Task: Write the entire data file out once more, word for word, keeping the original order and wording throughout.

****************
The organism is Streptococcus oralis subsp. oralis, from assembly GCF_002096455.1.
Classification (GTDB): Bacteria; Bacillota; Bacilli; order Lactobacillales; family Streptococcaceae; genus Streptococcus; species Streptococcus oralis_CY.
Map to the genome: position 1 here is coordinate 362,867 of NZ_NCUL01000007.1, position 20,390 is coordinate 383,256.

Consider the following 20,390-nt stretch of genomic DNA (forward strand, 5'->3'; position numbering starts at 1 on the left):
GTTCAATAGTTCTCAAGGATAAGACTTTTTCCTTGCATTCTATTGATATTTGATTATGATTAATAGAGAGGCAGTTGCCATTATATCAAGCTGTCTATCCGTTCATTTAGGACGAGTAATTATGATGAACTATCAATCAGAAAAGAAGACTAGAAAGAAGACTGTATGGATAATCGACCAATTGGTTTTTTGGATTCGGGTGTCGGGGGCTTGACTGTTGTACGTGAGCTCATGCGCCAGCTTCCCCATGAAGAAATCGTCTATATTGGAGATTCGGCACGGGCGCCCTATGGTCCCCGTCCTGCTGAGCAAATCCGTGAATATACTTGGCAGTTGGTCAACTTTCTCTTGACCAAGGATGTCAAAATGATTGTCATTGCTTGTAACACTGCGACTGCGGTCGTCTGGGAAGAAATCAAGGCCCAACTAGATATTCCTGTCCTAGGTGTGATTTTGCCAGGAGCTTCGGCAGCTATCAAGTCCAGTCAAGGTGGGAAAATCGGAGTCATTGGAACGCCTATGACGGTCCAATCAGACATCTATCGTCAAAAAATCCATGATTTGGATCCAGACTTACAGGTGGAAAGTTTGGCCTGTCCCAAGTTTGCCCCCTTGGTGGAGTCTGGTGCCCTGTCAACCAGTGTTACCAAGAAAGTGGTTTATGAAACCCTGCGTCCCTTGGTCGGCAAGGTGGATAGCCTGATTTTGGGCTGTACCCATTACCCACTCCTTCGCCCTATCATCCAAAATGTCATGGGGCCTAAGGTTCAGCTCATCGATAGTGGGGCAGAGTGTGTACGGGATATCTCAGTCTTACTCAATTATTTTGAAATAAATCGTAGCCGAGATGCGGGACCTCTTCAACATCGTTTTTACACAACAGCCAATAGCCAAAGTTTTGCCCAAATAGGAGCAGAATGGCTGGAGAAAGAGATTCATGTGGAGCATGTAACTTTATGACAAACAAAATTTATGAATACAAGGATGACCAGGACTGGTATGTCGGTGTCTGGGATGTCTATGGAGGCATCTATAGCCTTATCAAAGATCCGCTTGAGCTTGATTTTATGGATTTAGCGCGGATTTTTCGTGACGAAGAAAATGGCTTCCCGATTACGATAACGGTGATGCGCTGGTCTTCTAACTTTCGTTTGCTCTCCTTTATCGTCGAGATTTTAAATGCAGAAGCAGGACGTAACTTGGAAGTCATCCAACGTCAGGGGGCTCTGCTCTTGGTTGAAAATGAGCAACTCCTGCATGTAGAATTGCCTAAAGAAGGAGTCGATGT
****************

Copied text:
The organism is Streptococcus oralis subsp. oralis, from assembly GCF_002096455.1.
Classification (GTDB): Bacteria; Bacillota; Bacilli; order Lactobacillales; family Streptococcaceae; genus Streptococcus; species Streptococcus oralis_CY.
Map to the genome: position 1 here is coordinate 362,867 of NZ_NCUL01000007.1, position 20,390 is coordinate 383,256.

Consider the following 20,390-nt stretch of genomic DNA (forward strand, 5'->3'; position numbering starts at 1 on the left):
GTTCAATAGTTCTCAAGGATAAGACTTTTTCCTTGCATTCTATTGATATTTGATTATGATTAATAGAGAGGCAGTTGCCATTATATCAAGCTGTCTATCCGTTCATTTAGGACGAGTAATTATGATGAACTATCAATCAGAAAAGAAGACTAGAAAGAAGACTGTATGGATAATCGACCAATTGGTTTTTTGGATTCGGGTGTCGGGGGCTTGACTGTTGTACGTGAGCTCATGCGCCAGCTTCCCCATGAAGAAATCGTCTATATTGGAGATTCGGCACGGGCGCCCTATGGTCCCCGTCCTGCTGAGCAAATCCGTGAATATACTTGGCAGTTGGTCAACTTTCTCTTGACCAAGGATGTCAAAATGATTGTCATTGCTTGTAACACTGCGACTGCGGTCGTCTGGGAAGAAATCAAGGCCCAACTAGATATTCCTGTCCTAGGTGTGATTTTGCCAGGAGCTTCGGCAGCTATCAAGTCCAGTCAAGGTGGGAAAATCGGAGTCATTGGAACGCCTATGACGGTCCAATCAGACATCTATCGTCAAAAAATCCATGATTTGGATCCAGACTTACAGGTGGAAAGTTTGGCCTGTCCCAAGTTTGCCCCCTTGGTGGAGTCTGGTGCCCTGTCAACCAGTGTTACCAAGAAAGTGGTTTATGAAACCCTGCGTCCCTTGGTCGGCAAGGTGGATAGCCTGATTTTGGGCTGTACCCATTACCCACTCCTTCGCCCTATCATCCAAAATGTCATGGGGCCTAAGGTTCAGCTCATCGATAGTGGGGCAGAGTGTGTACGGGATATCTCAGTCTTACTCAATTATTTTGAAATAAATCGTAGCCGAGATGCGGGACCTCTTCAACATCGTTTTTACACAACAGCCAATAGCCAAAGTTTTGCCCAAATAGGAGCAGAATGGCTGGAGAAAGAGATTCATGTGGAGCATGTAACTTTATGACAAACAAAATTTATGAATACAAGGATGACCAGGACTGGTATGTCGGTGTCTGGGATGTCTATGGAGGCATCTATAGCCTTATCAAAGATCCGCTTGAGCTTGATTTTATGGATTTAGCGCGGATTTTTCGTGACGAAGAAAATGGCTTCCCGATTACGATAACGGTGATGCGCTGGTCTTCTAACTTTCGTTTGCTCTCCTTTATCGTCGAGATTTTAAATGCAGAAGCAGGACGTAACTTGGAAGTCATCCAACGTCAGGGGGCTCTGCTCTTGGTTGAAAATGAGCAACTCCTGCATGTAGAATTGCCTAAAGAAGGAGTCGATGT